Apple didn't quite manage to block the US launch of Samsung's Galaxy S III smartphone — though delays may change that — but today US District Judge Lucy Koh agreed to tentatively stop sales of the company's Galaxy Tab 10.1 tablet in the US. "While Samsung will certainly suffer lost sales from the issuance of an injunction, the hardship to Apple of having to directly compete with Samsung’s infringing products outweighs Samsung’s harm in light of the previous findings by the Court," she writes.

While Koh did consider Samsung's argument that a ban would damage relationships with wireless carriers which sell the Tab 10.1, she was unpersuaded by the idea: "Samsung cannot be heard to complain about broken business relationships that it has established on infringing products."

As part of the arrangement, Apple has agreed to post a $2.6 million bond just in case Samsung somehow manages to prove that Apple's D'889 design patent is invalid, to compensate Samsung for the loss, but Judge Koh's order seems to suggest that she doesn't think Samsung has much of a case here. German courts have already banned the device, after all, though they found that Samsung's Galaxy Tab 10.1N was sufficiently different to escape infringement. Koh seems to take an even stronger stance against Samsung, though, writing that "any product that is no more than colorably different from this specified product" is also part of the injunction.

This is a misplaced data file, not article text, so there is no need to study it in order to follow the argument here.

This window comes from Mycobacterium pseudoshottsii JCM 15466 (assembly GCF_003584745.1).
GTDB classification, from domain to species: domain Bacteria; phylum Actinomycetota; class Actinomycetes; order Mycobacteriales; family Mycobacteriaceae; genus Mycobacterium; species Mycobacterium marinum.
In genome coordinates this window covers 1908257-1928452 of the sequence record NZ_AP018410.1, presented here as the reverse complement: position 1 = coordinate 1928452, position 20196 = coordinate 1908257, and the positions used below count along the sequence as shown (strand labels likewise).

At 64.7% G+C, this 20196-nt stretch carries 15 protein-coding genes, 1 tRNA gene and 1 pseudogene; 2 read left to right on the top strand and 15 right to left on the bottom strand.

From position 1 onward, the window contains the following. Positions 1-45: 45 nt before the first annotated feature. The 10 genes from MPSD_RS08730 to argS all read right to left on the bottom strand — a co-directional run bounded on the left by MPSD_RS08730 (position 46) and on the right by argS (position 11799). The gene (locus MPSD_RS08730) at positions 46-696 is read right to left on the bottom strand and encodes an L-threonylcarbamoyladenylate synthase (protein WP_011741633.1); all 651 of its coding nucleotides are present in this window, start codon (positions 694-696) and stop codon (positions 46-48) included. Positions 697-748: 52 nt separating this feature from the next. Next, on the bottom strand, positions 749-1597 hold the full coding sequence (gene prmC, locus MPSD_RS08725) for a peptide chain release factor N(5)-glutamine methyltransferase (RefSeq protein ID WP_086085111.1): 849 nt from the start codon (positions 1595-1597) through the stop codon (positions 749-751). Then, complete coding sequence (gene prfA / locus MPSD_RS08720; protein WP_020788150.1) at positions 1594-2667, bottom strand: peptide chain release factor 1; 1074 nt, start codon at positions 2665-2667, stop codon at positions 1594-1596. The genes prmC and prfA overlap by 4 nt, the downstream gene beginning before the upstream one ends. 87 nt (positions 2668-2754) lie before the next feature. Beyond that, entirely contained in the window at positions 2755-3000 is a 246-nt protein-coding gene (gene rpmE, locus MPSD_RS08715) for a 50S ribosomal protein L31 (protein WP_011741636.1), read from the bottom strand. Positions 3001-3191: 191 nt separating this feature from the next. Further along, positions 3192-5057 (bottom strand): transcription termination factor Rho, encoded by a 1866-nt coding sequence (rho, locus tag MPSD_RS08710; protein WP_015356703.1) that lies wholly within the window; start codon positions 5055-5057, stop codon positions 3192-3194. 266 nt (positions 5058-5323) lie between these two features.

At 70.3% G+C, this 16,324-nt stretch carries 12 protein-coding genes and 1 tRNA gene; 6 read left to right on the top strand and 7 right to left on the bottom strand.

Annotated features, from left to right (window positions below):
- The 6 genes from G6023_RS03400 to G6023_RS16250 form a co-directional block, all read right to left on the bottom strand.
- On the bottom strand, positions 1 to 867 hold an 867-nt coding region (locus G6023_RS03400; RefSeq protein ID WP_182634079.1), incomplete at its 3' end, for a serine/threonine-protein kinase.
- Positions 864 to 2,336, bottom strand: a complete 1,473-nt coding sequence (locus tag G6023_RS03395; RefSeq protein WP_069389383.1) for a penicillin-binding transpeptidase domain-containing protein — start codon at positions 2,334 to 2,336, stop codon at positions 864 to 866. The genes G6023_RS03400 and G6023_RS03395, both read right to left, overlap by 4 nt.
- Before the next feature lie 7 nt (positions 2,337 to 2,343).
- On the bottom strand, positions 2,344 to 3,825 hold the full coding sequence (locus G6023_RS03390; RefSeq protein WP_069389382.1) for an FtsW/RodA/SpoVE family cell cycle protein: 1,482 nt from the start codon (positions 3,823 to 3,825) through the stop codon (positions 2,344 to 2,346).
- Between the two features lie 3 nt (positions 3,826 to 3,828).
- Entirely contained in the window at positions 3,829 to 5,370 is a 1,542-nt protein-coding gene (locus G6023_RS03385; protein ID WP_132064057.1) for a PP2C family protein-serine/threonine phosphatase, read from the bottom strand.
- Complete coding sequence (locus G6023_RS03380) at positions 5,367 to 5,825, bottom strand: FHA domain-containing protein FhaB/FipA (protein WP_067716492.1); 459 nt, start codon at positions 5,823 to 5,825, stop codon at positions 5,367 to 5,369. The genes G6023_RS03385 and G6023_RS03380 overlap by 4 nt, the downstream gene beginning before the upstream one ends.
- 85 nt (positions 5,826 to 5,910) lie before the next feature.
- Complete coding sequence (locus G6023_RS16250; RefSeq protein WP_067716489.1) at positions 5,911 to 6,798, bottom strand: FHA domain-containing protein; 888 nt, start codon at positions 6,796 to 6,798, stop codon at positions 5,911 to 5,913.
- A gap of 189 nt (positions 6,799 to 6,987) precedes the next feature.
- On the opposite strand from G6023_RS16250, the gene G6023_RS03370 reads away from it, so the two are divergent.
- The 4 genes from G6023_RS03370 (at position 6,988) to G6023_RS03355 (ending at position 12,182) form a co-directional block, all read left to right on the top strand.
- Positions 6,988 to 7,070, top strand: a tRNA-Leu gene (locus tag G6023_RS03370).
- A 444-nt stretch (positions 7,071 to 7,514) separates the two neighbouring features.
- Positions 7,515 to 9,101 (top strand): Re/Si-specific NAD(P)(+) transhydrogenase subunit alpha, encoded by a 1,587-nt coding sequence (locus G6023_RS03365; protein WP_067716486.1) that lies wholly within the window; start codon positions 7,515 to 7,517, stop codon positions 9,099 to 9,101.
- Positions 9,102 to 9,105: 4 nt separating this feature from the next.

However, that tiny $2.6 million bond goes a long way to show just how little difference an injunction might make in the long run. The Galaxy Tab 10.1 might still be on sale at some outlets, but it's already obsolete as far as the technology world is concerned, and its successor, the Galaxy Tab 2, is already on the market. We'll have to see if the Tab 2 is "colorably different," but we're guessing it probably is.

Update: It's no surprise that Samsung wasn't entirely pleased with Judge Koh's ruling today, but it is a little surprising to see that it notified the court that it has already appealed the decision to the Court of Appeals for the Federal Circuit. Then again, why wait?